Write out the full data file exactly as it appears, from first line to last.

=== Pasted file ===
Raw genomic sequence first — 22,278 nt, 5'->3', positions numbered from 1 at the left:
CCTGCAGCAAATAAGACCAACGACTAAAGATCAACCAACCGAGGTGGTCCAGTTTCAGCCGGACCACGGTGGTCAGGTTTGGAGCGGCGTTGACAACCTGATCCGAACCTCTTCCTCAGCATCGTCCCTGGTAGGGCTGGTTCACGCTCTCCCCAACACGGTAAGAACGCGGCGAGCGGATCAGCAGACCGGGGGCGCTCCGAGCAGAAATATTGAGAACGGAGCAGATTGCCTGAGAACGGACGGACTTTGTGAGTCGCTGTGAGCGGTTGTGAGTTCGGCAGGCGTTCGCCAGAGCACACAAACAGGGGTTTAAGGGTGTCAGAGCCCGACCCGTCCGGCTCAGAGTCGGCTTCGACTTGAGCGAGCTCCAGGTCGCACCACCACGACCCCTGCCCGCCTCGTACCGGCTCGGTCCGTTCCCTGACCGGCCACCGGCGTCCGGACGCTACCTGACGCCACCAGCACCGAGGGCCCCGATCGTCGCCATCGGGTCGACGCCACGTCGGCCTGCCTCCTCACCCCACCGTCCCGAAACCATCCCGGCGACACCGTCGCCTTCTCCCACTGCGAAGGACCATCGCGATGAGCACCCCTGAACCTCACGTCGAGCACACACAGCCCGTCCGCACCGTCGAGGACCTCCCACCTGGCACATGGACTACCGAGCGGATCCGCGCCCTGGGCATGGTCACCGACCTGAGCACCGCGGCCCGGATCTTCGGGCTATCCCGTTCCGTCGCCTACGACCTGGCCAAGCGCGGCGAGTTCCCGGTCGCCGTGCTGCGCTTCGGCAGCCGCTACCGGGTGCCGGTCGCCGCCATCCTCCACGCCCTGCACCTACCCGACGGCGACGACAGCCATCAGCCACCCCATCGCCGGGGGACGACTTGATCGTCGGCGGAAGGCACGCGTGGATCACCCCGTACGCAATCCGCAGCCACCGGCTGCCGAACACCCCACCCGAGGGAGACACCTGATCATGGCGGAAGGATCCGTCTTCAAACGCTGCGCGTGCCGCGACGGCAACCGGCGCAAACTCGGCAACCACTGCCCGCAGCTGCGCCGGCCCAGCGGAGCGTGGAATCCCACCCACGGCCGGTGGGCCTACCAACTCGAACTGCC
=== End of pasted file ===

Raw genomic sequence first — 22,278 nt, 5'->3', positions numbered from 1 at the left:
CCTGCAGCAAATAAGACCAACGACTAAAGATCAACCAACCGAGGTGGTCCAGTTTCAGCCGGACCACGGTGGTCAGGTTTGGAGCGGCGTTGACAACCTGATCCGAACCTCTTCCTCAGCATCGTCCCTGGTAGGGCTGGTTCACGCTCTCCCCAACACGGTAAGAACGCGGCGAGCGGATCAGCAGACCGGGGGCGCTCCGAGCAGAAATATTGAGAACGGAGCAGATTGCCTGAGAACGGACGGACTTTGTGAGTCGCTGTGAGCGGTTGTGAGTTCGGCAGGCGTTCGCCAGAGCACACAAACAGGGGTTTAAGGGTGTCAGAGCCCGACCCGTCCGGCTCAGAGTCGGCTTCGACTTGAGCGAGCTCCAGGTCGCACCACCACGACCCCTGCCCGCCTCGTACCGGCTCGGTCCGTTCCCTGACCGGCCACCGGCGTCCGGACGCTACCTGACGCCACCAGCACCGAGGGCCCCGATCGTCGCCATCGGGTCGACGCCACGTCGGCCTGCCTCCTCACCCCACCGTCCCGAAACCATCCCGGCGACACCGTCGCCTTCTCCCACTGCGAAGGACCATCGCGATGAGCACCCCTGAACCTCACGTCGAGCACACACAGCCCGTCCGCACCGTCGAGGACCTCCCACCTGGCACATGGACTACCGAGCGGATCCGCGCCCTGGGCATGGTCACCGACCTGAGCACCGCGGCCCGGATCTTCGGGCTATCCCGTTCCGTCGCCTACGACCTGGCCAAGCGCGGCGAGTTCCCGGTCGCCGTGCTGCGCTTCGGCAGCCGCTACCGGGTGCCGGTCGCCGCCATCCTCCACGCCCTGCACCTACCCGACGGCGACGACAGCCATCAGCCACCCCATCGCCGGGGGACGACTTGATCGTCGGCGGAAGGCACGCGTGGATCACCCCGTACGCAATCCGCAGCCACCGGCTGCCGAACACCCCACCCGAGGGAGACACCTGATCATGGCGGAAGGATCCGTCTTCAAACGCTGCGCGTGCCGCGACGGCAACCGGCGCAAACTCGGCAACCACTGCCCGCAGCTGCGCCGGCCCAGCGGAGCGTGGAATCCCACCCACGGCCGGTGGGCCTACCAACTCGAACTGCC